Minnesota Prairie Roots

Writing and photography by Audrey Kletscher Helbling

About those dirty hands July 1, 2017

My husband enjoys his cheeseburger at the 2016 North Morristown Fourth of July celebration. This photo and a comment on it prompted this post. Minnesota Prairie Roots file photo July 2016.

 

I FEEL THE NEED to defend my husband. And if I was on Facebook, I’d go directly to the source of an uninformed and hurtful comment about a photo I took of Randy’s hands while he was eating a cheeseburger at the 2016 North Morristown Fourth of July celebration.

The commenter wrote that she would not eat a burger “with those dirty hands/fingernails. Yikes.”

 

My husband at work in the automotive machine shop where he is employed as the sole employee. Minnesota Prairie Roots file photo October 2013.

 

I take issue with that. Randy is an automotive machinist and has been for about 40 years. He works in a dirty environment on heads, blocks, brake rotors, flywheels and more that are oily, greasy, filthy—whatever word you choose to define the grime he touches.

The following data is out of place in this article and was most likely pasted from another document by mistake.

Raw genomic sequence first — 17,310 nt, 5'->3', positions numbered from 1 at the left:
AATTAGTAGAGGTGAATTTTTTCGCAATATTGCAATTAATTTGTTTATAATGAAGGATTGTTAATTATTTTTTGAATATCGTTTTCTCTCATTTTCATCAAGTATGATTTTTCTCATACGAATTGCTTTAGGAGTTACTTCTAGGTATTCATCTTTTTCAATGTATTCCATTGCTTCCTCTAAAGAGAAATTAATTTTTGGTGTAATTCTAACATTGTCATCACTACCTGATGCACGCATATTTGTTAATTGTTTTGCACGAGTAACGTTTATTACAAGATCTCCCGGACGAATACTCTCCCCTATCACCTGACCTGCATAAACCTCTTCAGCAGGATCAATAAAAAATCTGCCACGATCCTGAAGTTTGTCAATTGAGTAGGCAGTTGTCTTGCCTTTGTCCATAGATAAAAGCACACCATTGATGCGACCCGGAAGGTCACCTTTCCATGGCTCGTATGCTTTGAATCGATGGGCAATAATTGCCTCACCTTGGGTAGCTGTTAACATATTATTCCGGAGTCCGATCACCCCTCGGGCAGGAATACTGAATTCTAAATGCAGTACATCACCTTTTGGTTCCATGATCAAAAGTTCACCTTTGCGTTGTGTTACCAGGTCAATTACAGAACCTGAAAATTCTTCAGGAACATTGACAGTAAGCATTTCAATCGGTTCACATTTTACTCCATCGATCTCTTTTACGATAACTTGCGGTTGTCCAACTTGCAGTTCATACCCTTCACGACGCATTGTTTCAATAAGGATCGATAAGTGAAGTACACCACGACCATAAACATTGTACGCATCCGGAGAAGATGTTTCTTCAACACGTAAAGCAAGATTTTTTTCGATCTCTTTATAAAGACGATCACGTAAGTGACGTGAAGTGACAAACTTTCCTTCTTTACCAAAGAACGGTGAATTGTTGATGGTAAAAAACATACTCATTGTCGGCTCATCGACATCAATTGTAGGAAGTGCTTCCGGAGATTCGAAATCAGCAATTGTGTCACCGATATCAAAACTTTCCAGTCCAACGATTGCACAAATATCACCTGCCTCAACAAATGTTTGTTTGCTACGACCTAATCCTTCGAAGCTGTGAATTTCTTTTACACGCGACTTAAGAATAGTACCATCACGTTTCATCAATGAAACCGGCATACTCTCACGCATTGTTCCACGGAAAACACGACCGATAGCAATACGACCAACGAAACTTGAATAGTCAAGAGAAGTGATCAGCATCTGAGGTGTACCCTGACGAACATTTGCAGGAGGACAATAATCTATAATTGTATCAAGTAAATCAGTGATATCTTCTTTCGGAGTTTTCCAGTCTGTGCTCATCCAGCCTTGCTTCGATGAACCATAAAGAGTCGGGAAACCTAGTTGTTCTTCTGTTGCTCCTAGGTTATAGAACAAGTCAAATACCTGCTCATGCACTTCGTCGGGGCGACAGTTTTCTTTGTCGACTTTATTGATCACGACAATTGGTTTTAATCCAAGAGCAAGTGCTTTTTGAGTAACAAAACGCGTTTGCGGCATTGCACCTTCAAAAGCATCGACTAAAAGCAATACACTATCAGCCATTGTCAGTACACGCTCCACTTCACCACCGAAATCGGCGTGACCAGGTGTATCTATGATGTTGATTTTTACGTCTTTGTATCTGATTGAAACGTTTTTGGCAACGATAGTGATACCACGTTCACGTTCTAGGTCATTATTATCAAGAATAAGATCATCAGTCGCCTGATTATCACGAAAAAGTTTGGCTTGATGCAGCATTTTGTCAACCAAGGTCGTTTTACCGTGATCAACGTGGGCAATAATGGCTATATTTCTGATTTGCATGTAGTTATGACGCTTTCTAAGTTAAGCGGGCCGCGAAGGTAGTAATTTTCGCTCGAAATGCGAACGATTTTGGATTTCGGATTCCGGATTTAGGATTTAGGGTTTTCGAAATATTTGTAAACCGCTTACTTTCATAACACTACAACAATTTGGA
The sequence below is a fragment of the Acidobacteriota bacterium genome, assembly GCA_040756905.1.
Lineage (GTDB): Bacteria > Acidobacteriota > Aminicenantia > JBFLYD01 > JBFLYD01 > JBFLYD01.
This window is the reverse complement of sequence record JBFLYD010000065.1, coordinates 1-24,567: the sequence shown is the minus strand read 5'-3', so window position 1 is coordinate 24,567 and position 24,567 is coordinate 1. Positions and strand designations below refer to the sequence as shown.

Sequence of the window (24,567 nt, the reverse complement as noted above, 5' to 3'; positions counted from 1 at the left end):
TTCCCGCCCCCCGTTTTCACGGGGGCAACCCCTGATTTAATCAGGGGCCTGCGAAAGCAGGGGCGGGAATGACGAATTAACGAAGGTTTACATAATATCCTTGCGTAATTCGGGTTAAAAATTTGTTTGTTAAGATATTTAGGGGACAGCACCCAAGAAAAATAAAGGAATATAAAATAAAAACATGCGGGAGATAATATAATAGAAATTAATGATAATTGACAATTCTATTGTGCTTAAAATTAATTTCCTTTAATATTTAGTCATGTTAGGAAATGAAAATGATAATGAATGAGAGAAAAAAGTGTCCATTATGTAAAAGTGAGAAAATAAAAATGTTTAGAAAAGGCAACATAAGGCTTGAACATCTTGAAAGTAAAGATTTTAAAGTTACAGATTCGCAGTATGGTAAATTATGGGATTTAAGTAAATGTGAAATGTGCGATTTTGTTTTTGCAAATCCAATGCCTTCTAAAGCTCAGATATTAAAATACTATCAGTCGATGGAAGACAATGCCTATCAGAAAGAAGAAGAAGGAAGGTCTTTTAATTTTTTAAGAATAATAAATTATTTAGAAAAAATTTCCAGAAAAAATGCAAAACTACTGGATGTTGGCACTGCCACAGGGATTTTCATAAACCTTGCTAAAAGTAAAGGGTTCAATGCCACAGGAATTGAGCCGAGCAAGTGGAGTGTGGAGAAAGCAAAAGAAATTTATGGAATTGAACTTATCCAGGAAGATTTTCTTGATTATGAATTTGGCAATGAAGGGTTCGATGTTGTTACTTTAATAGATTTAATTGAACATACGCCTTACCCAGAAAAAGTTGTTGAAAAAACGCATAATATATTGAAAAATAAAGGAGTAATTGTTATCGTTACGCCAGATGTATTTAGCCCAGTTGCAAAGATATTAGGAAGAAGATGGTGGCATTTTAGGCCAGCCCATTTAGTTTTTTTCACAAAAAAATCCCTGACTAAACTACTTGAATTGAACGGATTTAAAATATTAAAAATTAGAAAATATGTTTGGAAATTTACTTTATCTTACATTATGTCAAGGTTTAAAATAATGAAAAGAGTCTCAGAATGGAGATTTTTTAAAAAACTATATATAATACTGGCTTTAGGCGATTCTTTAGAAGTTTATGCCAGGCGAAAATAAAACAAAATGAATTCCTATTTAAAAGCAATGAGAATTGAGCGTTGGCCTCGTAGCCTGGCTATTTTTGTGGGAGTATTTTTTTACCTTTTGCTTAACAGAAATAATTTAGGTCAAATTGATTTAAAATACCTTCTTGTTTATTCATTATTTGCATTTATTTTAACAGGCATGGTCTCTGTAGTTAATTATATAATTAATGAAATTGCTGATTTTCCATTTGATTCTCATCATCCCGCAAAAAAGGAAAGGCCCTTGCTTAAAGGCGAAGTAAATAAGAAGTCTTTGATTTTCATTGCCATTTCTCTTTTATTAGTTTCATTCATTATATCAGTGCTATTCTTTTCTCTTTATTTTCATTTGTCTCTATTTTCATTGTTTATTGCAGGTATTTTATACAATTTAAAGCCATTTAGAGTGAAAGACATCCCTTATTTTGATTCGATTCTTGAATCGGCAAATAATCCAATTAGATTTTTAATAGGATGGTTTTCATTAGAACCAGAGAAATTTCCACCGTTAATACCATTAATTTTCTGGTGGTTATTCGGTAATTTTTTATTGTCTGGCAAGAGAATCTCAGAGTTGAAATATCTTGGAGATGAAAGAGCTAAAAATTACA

His hardworking hands are permanently imprinted with the residue of his labor. He washes his hands multiple times daily. Removing every trace of grease would be nearly impossible. It’s not like he’s coming to the table with hands just pulled from some project. They are as clean as he can get them without extensive scrubbing. To suggest otherwise is just plain wrong.

 

Just one example of all the work that awaits my husband in the NAPA automotive machine shop. Minnesota Prairie Roots file photo October 2013.